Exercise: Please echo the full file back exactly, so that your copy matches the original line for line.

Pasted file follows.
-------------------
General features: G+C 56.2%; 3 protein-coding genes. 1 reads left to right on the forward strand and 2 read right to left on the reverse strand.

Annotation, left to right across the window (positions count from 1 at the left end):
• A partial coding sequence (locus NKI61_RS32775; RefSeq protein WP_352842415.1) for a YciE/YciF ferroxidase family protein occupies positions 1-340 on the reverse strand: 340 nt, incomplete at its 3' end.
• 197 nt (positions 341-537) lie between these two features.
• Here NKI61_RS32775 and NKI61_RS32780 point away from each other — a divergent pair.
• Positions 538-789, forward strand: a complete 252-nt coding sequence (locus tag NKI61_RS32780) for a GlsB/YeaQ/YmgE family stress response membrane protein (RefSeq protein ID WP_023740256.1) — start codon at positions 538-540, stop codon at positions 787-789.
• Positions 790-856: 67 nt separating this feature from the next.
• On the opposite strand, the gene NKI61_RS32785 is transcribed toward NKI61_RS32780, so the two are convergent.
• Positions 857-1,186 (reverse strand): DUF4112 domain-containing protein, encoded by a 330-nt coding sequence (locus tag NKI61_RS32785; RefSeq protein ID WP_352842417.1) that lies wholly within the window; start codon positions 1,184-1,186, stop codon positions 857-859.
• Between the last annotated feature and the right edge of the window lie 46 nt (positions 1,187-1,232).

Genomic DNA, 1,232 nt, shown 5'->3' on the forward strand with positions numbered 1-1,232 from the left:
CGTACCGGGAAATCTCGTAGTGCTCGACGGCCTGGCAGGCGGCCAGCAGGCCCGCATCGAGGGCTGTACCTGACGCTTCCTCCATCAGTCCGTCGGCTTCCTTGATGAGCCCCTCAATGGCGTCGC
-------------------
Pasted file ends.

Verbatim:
General features: G+C 56.2%; 3 protein-coding genes. 1 reads left to right on the forward strand and 2 read right to left on the reverse strand.

Annotation, left to right across the window (positions count from 1 at the left end):
• A partial coding sequence (locus NKI61_RS32775; RefSeq protein WP_352842415.1) for a YciE/YciF ferroxidase family protein occupies positions 1-340 on the reverse strand: 340 nt, incomplete at its 3' end.
• 197 nt (positions 341-537) lie between these two features.
• Here NKI61_RS32775 and NKI61_RS32780 point away from each other — a divergent pair.
• Positions 538-789, forward strand: a complete 252-nt coding sequence (locus tag NKI61_RS32780) for a GlsB/YeaQ/YmgE family stress response membrane protein (RefSeq protein ID WP_023740256.1) — start codon at positions 538-540, stop codon at positions 787-789.
• Positions 790-856: 67 nt separating this feature from the next.
• On the opposite strand, the gene NKI61_RS32785 is transcribed toward NKI61_RS32780, so the two are convergent.
• Positions 857-1,186 (reverse strand): DUF4112 domain-containing protein, encoded by a 330-nt coding sequence (locus tag NKI61_RS32785; RefSeq protein ID WP_352842417.1) that lies wholly within the window; start codon positions 1,184-1,186, stop codon positions 857-859.
• Between the last annotated feature and the right edge of the window lie 46 nt (positions 1,187-1,232).

Genomic DNA, 1,232 nt, shown 5'->3' on the forward strand with positions numbered 1-1,232 from the left:
CGTACCGGGAAATCTCGTAGTGCTCGACGGCCTGGCAGGCGGCCAGCAGGCCCGCATCGAGGGCTGTACCTGACGCTTCCTCCATCAGTCCGTCGGCTTCCTTGATGAGCCCCTCAATGGCGTCGC